ax4 = subplot2grid((4, 2), (3, 1), sharex=ax1)
plot(ava['seconds_elapsed'], ava['incoming_traffic_kbps']/1000.,
     'b-', label='Incoming traffic')
plot(ava['seconds_elapsed'], -ava['outgoing_traffic_kbps']/1000.,
     'r-', label='Outgoing traffic')
grid(True, which="both", linestyle="dotted")
ylabel("Mbps", fontsize=7)
xticks(fontsize=7)
yticks(fontsize=7)

Here, in the suplot positioned in (3,1), we plot the number of seconds elapsed versus the incoming traffic with a blue line (b-). We also plot the seconds elapsed versus the outgoing traffic with a red line (r-).

Here is the result:

Bandwidth plot

Most functions of matplotlib are exposed as a method of the object they refer to and as a global function. In the latest case, the function is applied to the latest created figure or plotting area. For example, plot() is called a function and therefore refer to the plotting area ax4. We could have written ax4.plot() instead.

CPU plot

The average CPU utilization data available in the CSV file needs to be normalized. We assume the Avalanche to be mostly idle on start. The plotting part is pretty similar to our previous case.

# CPU
max = np.max(ava['average_cpu_utilization'])
order = 10**np.floor(np.log10(max))
max = np.ceil(max/order)*order
cpu = (max - ava['average_cpu_utilization'])*100/max

# Plot 3: CPU
ax3 = subplot2grid((4, 2), (3, 0), sharex=ax1)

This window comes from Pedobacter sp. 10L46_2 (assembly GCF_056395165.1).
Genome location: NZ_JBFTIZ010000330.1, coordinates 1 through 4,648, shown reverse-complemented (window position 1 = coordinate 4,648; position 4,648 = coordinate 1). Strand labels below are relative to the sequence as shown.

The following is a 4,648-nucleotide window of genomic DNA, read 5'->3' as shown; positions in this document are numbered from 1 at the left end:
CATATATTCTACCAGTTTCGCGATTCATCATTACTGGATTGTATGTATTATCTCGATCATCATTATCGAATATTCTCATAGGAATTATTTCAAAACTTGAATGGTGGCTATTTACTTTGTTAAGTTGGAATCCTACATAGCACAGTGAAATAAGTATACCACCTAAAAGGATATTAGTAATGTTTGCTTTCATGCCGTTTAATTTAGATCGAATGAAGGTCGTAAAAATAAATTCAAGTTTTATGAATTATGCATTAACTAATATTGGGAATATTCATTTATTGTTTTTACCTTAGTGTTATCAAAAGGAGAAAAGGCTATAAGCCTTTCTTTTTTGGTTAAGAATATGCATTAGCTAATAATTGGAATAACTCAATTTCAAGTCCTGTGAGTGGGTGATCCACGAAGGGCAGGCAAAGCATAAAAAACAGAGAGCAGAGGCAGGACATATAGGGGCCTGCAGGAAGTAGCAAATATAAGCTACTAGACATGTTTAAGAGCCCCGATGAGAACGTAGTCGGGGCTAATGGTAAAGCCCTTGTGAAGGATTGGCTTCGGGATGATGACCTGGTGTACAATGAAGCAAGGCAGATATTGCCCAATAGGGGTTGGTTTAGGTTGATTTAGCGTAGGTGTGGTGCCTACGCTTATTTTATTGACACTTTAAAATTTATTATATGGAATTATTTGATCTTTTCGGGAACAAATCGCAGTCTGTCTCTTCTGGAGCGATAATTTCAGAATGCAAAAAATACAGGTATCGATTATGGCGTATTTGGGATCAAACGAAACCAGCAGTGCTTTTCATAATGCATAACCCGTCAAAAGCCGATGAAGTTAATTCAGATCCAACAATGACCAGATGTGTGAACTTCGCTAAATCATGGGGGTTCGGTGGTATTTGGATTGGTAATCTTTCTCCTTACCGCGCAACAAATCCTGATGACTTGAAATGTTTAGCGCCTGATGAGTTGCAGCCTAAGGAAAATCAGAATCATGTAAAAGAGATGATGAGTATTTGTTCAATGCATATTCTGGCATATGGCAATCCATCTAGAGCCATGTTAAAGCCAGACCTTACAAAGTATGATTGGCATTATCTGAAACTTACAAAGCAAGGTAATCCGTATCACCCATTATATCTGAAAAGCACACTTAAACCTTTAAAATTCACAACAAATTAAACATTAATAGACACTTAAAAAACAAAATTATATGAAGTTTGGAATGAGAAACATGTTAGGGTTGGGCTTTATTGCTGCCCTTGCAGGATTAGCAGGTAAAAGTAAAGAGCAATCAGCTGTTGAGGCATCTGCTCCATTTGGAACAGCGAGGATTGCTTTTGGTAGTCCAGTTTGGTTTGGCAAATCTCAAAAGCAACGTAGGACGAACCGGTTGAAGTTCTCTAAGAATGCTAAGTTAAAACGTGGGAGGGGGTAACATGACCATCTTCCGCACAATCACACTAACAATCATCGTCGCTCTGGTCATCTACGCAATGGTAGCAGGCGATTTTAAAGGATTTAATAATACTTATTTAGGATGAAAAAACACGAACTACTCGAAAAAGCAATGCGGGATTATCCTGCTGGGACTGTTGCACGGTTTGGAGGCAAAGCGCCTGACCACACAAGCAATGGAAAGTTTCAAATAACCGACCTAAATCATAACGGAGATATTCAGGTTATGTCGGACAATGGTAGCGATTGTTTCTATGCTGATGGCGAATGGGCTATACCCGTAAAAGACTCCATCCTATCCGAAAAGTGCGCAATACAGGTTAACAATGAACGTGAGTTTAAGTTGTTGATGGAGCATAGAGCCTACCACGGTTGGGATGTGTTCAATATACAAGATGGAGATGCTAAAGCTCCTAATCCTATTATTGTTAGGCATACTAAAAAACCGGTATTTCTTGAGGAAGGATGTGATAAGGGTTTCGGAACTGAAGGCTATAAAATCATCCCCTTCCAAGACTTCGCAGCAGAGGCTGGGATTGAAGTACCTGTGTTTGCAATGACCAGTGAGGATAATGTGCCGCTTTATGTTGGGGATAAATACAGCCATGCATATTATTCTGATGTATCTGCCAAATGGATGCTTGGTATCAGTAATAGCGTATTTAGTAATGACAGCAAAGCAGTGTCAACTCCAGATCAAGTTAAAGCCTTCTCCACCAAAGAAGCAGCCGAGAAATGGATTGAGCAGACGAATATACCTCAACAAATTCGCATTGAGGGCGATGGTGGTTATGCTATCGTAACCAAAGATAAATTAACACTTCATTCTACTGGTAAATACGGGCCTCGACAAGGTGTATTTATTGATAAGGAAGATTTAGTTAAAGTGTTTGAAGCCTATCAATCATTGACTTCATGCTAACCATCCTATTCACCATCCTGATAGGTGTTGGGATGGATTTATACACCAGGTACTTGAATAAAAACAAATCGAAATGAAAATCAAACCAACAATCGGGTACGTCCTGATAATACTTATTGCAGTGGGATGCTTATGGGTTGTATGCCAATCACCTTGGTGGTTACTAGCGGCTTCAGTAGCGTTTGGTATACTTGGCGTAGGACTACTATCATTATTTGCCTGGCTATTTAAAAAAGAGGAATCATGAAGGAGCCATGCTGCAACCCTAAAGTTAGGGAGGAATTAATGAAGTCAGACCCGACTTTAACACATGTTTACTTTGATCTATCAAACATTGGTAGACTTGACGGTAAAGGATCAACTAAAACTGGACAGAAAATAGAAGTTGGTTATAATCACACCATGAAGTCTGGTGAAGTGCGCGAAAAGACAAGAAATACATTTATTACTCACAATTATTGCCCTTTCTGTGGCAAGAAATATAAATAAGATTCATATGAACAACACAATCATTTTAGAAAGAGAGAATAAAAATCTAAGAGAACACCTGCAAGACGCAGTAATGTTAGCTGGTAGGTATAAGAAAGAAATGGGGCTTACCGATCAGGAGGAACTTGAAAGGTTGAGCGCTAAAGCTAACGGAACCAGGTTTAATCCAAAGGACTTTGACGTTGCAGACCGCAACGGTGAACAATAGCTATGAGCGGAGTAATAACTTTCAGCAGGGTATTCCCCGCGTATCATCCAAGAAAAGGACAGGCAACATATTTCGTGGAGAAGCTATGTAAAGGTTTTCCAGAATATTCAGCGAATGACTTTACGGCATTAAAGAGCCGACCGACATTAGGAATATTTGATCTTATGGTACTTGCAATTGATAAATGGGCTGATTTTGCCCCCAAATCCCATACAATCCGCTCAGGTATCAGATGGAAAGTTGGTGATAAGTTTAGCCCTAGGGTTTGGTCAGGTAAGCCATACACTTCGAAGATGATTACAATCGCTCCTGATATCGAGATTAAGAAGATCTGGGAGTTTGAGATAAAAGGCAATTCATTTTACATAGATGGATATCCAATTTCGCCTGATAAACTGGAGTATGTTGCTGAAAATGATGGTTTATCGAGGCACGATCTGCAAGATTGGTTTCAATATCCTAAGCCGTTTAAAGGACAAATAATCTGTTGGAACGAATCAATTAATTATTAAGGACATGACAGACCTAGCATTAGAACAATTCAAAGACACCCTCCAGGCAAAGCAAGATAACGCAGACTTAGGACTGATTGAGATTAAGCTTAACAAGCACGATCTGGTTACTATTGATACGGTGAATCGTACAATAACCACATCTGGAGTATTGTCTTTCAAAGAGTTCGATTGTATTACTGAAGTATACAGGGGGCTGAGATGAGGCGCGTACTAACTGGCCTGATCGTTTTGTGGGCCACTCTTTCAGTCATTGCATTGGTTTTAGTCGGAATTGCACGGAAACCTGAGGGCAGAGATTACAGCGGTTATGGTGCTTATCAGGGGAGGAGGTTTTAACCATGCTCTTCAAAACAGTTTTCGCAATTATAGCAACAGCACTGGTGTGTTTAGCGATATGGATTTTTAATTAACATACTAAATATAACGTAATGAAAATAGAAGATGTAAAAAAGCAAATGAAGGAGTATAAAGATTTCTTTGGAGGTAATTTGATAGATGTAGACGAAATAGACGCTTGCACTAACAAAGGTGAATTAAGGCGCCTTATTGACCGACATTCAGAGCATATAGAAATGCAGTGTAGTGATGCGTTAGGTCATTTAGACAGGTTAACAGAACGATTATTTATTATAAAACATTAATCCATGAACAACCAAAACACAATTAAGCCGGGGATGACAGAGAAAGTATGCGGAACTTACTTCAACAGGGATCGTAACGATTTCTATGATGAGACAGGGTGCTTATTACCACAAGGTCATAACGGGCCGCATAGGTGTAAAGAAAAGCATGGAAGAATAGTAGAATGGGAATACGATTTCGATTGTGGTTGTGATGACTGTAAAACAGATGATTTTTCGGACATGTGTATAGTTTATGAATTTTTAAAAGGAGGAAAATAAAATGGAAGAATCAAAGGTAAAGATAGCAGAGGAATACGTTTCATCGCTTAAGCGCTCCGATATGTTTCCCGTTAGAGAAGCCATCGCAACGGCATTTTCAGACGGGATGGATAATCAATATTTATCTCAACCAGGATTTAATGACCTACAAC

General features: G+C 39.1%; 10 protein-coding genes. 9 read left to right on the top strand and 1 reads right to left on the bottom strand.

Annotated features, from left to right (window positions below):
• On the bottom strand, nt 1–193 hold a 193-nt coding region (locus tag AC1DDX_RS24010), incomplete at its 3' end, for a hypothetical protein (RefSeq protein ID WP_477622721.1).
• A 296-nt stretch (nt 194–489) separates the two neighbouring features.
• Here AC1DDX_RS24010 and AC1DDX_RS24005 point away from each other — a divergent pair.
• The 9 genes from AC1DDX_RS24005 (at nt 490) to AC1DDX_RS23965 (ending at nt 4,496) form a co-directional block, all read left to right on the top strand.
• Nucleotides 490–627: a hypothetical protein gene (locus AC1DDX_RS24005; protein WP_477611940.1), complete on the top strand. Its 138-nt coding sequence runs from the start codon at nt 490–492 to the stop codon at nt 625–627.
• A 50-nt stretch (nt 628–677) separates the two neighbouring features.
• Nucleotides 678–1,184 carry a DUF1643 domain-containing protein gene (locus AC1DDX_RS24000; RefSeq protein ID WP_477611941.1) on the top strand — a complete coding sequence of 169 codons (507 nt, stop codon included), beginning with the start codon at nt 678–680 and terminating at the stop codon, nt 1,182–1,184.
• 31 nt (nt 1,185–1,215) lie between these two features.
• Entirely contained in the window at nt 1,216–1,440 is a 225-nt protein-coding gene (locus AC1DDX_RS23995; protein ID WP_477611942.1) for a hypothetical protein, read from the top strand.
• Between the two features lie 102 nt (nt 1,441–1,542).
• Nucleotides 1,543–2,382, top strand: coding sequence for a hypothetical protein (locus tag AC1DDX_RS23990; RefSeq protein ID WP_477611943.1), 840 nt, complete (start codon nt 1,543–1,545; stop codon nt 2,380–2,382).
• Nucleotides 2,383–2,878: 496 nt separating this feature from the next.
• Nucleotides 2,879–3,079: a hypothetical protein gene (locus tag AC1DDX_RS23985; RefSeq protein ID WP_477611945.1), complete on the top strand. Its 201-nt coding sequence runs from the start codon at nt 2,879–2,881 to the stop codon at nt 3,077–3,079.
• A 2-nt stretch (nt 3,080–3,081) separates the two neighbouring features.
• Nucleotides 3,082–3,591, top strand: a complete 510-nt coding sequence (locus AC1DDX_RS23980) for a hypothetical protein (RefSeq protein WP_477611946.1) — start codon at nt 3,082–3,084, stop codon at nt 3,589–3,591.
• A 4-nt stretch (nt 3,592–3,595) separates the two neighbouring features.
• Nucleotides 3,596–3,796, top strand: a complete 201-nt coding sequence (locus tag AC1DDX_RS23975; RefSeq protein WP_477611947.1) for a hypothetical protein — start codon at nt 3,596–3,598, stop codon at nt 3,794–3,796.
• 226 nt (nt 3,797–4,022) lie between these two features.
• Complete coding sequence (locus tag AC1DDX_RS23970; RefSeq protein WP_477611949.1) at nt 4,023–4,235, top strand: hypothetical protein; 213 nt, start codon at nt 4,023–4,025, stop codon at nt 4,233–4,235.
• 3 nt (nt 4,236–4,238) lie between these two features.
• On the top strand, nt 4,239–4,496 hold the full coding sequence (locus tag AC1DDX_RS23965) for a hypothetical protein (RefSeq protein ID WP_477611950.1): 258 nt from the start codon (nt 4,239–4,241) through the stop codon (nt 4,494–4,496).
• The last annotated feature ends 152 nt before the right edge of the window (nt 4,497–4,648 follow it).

plot(ava['seconds_elapsed'],
     cpu,
     'r-', label="Avalanche CPU")
grid(True, which="both", linestyle="dotted")
ylabel("Avalanche CPU%", fontsize=7)
xticks(fontsize=7)
yticks(fontsize=7)

Response time

We would like to plot response time. We have three corresponding metrics: minimum response time, average response time, maximum response time. Because those metrics start from 0 ms up to several seconds, a logarithmic scale is used:

# Plot 2: response time
ax2 = subplot2grid((4, 2), (2, 0), colspan=2, sharex=ax1)
plot(ava['seconds_elapsed'], ava['minimum_response_time_per_page_msec'],
     'b-', label="Minimum response time")
plot(ava['seconds_elapsed'], ava['maximum_response_time_per_page_msec'],
     'r-', label="Maximum response time")
plot(ava['seconds_elapsed'], ava['average_response_time_per_page_msec'],
     'g-', linewidth=2, label="Average response time")
legend(loc='upper left', fancybox=True, shadow=True, prop=dict(size=8))
grid(True, which="major", linestyle="dotted")
yscale("log")
ylabel("Response time (msec)", fontsize=9)
xticks(fontsize=9)
yticks(fontsize=9)

This is also the first graphic with a legend.

Response time plot

Transactions per second

The most important plot is the number of transactions per second.

# Plot 1: TPS
ax1 = subplot2grid((4, 2), (0, 0), rowspan=2, colspan=2)
plot(ava['seconds_elapsed'], ava['desired_load_transactionssec'],
     '-', color='0.7', label="Desired Load")
plot(ava['seconds_elapsed'], ava['successful_transactionssecond'],
     'g:', label="Successful")